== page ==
The shutdown of over 1,000 schools within the Los Angeles Unified School District has officially come to an end. As of Wednesday morning, the 640,000 students who were barred from school Tuesday are back in class. In a statement late Tuesday, the FBI confirmed that the electronic threat, which authorities say had roots in Germany, was not credible and that the episode was a hoax.
During the shutdown, over 900 public schools and 187 charter schools closed their doors to over 640,000 students, ranging from in age from kindergarten to twelfth grade. According to District Superintendent Ramon Cortines, who has vehemently defended the decision to shut down the school district, the threat was made to more than one school and was substantially more concerning than the less serious threats received frequently and readily dismissed. He also acknowledged that recent mass shooting and terrorist attacks have put the district on even higher alert, according to CBS Los Angeles.
This is a rare threat. We get threats all the time ... I think the circumstances in neighboring San Bernardino, I think what has happened in the nation, I think what happened internationally. I, as superintendent, am not going to take the chance with the life of a student.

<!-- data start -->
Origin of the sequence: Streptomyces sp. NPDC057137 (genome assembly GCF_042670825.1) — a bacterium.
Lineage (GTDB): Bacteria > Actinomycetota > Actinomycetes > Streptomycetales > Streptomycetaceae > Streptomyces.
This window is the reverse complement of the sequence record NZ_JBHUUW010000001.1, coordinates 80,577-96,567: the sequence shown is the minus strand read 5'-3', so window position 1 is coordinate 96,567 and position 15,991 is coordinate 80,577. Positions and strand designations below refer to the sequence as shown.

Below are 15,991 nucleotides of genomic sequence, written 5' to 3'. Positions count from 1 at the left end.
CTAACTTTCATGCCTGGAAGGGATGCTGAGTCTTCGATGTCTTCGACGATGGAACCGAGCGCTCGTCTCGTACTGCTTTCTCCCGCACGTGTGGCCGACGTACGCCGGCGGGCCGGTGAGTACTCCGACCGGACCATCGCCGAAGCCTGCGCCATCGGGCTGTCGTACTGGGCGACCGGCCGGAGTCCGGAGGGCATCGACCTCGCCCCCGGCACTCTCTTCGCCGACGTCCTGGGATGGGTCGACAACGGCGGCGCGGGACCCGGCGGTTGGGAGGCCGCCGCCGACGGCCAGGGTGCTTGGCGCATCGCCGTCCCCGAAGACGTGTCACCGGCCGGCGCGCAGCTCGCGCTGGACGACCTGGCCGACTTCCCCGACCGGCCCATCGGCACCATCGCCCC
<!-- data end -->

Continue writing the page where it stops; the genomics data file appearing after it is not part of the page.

In a statement following the announcement of the shutdown, he also emphasized his unwillingness to put children in danger.
We're making every effort to see that we get the notification to parents as soon as possible, but I am not taking the chance of bringing children any place, into any part of the building until I know its safe.
The threat had been initially confirmed to only be "electronic," and the FBI immediately began working with the LAPD to determine whether it was credible and warranted an extended shutdown.